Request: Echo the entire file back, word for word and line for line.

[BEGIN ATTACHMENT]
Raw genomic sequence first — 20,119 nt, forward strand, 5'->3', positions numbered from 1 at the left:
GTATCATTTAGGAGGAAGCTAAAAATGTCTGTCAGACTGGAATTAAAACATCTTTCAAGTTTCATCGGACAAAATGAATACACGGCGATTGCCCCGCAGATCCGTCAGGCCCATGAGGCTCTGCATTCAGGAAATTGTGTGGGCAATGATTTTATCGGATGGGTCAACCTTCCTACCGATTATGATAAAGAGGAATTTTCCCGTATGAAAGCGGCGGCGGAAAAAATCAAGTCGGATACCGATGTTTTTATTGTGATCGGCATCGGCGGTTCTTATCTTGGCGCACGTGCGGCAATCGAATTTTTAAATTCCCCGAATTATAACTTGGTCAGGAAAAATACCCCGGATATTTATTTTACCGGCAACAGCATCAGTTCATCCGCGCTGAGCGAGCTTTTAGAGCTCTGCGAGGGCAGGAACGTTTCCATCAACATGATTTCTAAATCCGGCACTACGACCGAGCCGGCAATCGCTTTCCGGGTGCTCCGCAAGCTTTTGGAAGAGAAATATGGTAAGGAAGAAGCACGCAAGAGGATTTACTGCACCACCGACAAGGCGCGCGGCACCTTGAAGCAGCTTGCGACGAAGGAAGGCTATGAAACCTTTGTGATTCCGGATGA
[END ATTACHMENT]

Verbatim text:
Raw genomic sequence first — 20,119 nt, forward strand, 5'->3', positions numbered from 1 at the left:
GTATCATTTAGGAGGAAGCTAAAAATGTCTGTCAGACTGGAATTAAAACATCTTTCAAGTTTCATCGGACAAAATGAATACACGGCGATTGCCCCGCAGATCCGTCAGGCCCATGAGGCTCTGCATTCAGGAAATTGTGTGGGCAATGATTTTATCGGATGGGTCAACCTTCCTACCGATTATGATAAAGAGGAATTTTCCCGTATGAAAGCGGCGGCGGAAAAAATCAAGTCGGATACCGATGTTTTTATTGTGATCGGCATCGGCGGTTCTTATCTTGGCGCACGTGCGGCAATCGAATTTTTAAATTCCCCGAATTATAACTTGGTCAGGAAAAATACCCCGGATATTTATTTTACCGGCAACAGCATCAGTTCATCCGCGCTGAGCGAGCTTTTAGAGCTCTGCGAGGGCAGGAACGTTTCCATCAACATGATTTCTAAATCCGGCACTACGACCGAGCCGGCAATCGCTTTCCGGGTGCTCCGCAAGCTTTTGGAAGAGAAATATGGTAAGGAAGAAGCACGCAAGAGGATTTACTGCACCACCGACAAGGCGCGCGGCACCTTGAAGCAGCTTGCGACGAAGGAAGGCTATGAAACCTTTGTGATTCCGGATGA